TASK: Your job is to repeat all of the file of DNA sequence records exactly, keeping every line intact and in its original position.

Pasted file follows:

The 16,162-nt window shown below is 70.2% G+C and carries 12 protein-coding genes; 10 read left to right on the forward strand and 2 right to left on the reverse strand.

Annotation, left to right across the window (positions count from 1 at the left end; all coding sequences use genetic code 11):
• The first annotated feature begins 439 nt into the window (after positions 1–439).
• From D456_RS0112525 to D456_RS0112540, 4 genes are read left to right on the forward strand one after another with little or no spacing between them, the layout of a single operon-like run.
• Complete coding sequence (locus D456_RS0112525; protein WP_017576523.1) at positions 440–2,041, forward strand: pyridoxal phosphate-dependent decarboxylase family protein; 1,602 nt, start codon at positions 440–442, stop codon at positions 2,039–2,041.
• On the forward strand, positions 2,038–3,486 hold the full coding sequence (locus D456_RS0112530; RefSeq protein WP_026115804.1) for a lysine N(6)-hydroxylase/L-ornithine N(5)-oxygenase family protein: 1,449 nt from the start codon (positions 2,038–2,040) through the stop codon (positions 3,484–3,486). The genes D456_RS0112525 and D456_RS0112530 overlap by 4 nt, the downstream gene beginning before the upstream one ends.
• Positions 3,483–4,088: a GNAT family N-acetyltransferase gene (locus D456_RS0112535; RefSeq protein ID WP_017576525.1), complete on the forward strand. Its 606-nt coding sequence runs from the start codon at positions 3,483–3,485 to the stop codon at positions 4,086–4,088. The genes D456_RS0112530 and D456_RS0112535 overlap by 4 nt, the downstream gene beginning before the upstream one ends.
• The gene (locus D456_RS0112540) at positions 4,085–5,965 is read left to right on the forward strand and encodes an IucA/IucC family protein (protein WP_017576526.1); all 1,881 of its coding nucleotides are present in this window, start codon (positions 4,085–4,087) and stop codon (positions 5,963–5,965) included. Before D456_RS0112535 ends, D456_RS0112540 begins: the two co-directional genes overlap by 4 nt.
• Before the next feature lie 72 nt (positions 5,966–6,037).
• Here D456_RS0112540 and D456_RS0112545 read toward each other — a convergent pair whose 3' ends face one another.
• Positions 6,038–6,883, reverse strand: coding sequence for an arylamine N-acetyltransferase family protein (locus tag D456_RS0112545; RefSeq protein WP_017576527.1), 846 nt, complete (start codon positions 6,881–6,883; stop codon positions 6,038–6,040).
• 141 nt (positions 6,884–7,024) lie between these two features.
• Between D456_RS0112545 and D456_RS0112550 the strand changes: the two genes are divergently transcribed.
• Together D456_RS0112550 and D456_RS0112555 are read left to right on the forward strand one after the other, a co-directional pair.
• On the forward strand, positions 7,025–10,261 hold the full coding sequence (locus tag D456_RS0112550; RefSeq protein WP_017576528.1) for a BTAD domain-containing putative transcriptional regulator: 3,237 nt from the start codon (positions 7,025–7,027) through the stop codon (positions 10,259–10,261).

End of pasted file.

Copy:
The 16,162-nt window shown below is 70.2% G+C and carries 12 protein-coding genes; 10 read left to right on the forward strand and 2 right to left on the reverse strand.

Annotation, left to right across the window (positions count from 1 at the left end; all coding sequences use genetic code 11):
• The first annotated feature begins 439 nt into the window (after positions 1–439).
• From D456_RS0112525 to D456_RS0112540, 4 genes are read left to right on the forward strand one after another with little or no spacing between them, the layout of a single operon-like run.
• Complete coding sequence (locus D456_RS0112525; protein WP_017576523.1) at positions 440–2,041, forward strand: pyridoxal phosphate-dependent decarboxylase family protein; 1,602 nt, start codon at positions 440–442, stop codon at positions 2,039–2,041.
• On the forward strand, positions 2,038–3,486 hold the full coding sequence (locus D456_RS0112530; RefSeq protein WP_026115804.1) for a lysine N(6)-hydroxylase/L-ornithine N(5)-oxygenase family protein: 1,449 nt from the start codon (positions 2,038–2,040) through the stop codon (positions 3,484–3,486). The genes D456_RS0112525 and D456_RS0112530 overlap by 4 nt, the downstream gene beginning before the upstream one ends.
• Positions 3,483–4,088: a GNAT family N-acetyltransferase gene (locus D456_RS0112535; RefSeq protein ID WP_017576525.1), complete on the forward strand. Its 606-nt coding sequence runs from the start codon at positions 3,483–3,485 to the stop codon at positions 4,086–4,088. The genes D456_RS0112530 and D456_RS0112535 overlap by 4 nt, the downstream gene beginning before the upstream one ends.
• The gene (locus D456_RS0112540) at positions 4,085–5,965 is read left to right on the forward strand and encodes an IucA/IucC family protein (protein WP_017576526.1); all 1,881 of its coding nucleotides are present in this window, start codon (positions 4,085–4,087) and stop codon (positions 5,963–5,965) included. Before D456_RS0112535 ends, D456_RS0112540 begins: the two co-directional genes overlap by 4 nt.
• Before the next feature lie 72 nt (positions 5,966–6,037).
• Here D456_RS0112540 and D456_RS0112545 read toward each other — a convergent pair whose 3' ends face one another.
• Positions 6,038–6,883, reverse strand: coding sequence for an arylamine N-acetyltransferase family protein (locus tag D456_RS0112545; RefSeq protein WP_017576527.1), 846 nt, complete (start codon positions 6,881–6,883; stop codon positions 6,038–6,040).
• 141 nt (positions 6,884–7,024) lie between these two features.
• Between D456_RS0112545 and D456_RS0112550 the strand changes: the two genes are divergently transcribed.
• Together D456_RS0112550 and D456_RS0112555 are read left to right on the forward strand one after the other, a co-directional pair.
• On the forward strand, positions 7,025–10,261 hold the full coding sequence (locus tag D456_RS0112550; RefSeq protein WP_017576528.1) for a BTAD domain-containing putative transcriptional regulator: 3,237 nt from the start codon (positions 7,025–7,027) through the stop codon (positions 10,259–10,261).